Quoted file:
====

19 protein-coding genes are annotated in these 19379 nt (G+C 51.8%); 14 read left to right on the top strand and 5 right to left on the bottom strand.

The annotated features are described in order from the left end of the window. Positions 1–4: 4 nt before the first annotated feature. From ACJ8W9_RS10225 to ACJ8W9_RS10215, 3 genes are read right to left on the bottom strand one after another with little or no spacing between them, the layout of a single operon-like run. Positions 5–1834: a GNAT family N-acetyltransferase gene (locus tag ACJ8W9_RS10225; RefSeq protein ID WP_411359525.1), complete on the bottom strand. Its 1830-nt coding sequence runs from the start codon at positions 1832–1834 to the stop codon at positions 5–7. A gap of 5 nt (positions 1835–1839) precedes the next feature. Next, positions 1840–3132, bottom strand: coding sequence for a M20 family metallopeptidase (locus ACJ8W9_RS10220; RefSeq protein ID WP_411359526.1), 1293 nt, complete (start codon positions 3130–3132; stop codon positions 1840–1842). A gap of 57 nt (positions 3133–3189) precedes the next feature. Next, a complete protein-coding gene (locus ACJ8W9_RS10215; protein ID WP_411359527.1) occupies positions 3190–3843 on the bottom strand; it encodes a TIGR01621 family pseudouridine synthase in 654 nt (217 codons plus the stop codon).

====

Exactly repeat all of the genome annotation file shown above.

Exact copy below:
19 protein-coding genes are annotated in these 19379 nt (G+C 51.8%); 14 read left to right on the top strand and 5 right to left on the bottom strand.

The annotated features are described in order from the left end of the window. Positions 1–4: 4 nt before the first annotated feature. From ACJ8W9_RS10225 to ACJ8W9_RS10215, 3 genes are read right to left on the bottom strand one after another with little or no spacing between them, the layout of a single operon-like run. Positions 5–1834: a GNAT family N-acetyltransferase gene (locus tag ACJ8W9_RS10225; RefSeq protein ID WP_411359525.1), complete on the bottom strand. Its 1830-nt coding sequence runs from the start codon at positions 1832–1834 to the stop codon at positions 5–7. A gap of 5 nt (positions 1835–1839) precedes the next feature. Next, positions 1840–3132, bottom strand: coding sequence for a M20 family metallopeptidase (locus ACJ8W9_RS10220; RefSeq protein ID WP_411359526.1), 1293 nt, complete (start codon positions 3130–3132; stop codon positions 1840–1842). A gap of 57 nt (positions 3133–3189) precedes the next feature. Next, a complete protein-coding gene (locus ACJ8W9_RS10215; protein ID WP_411359527.1) occupies positions 3190–3843 on the bottom strand; it encodes a TIGR01621 family pseudouridine synthase in 654 nt (217 codons plus the stop codon).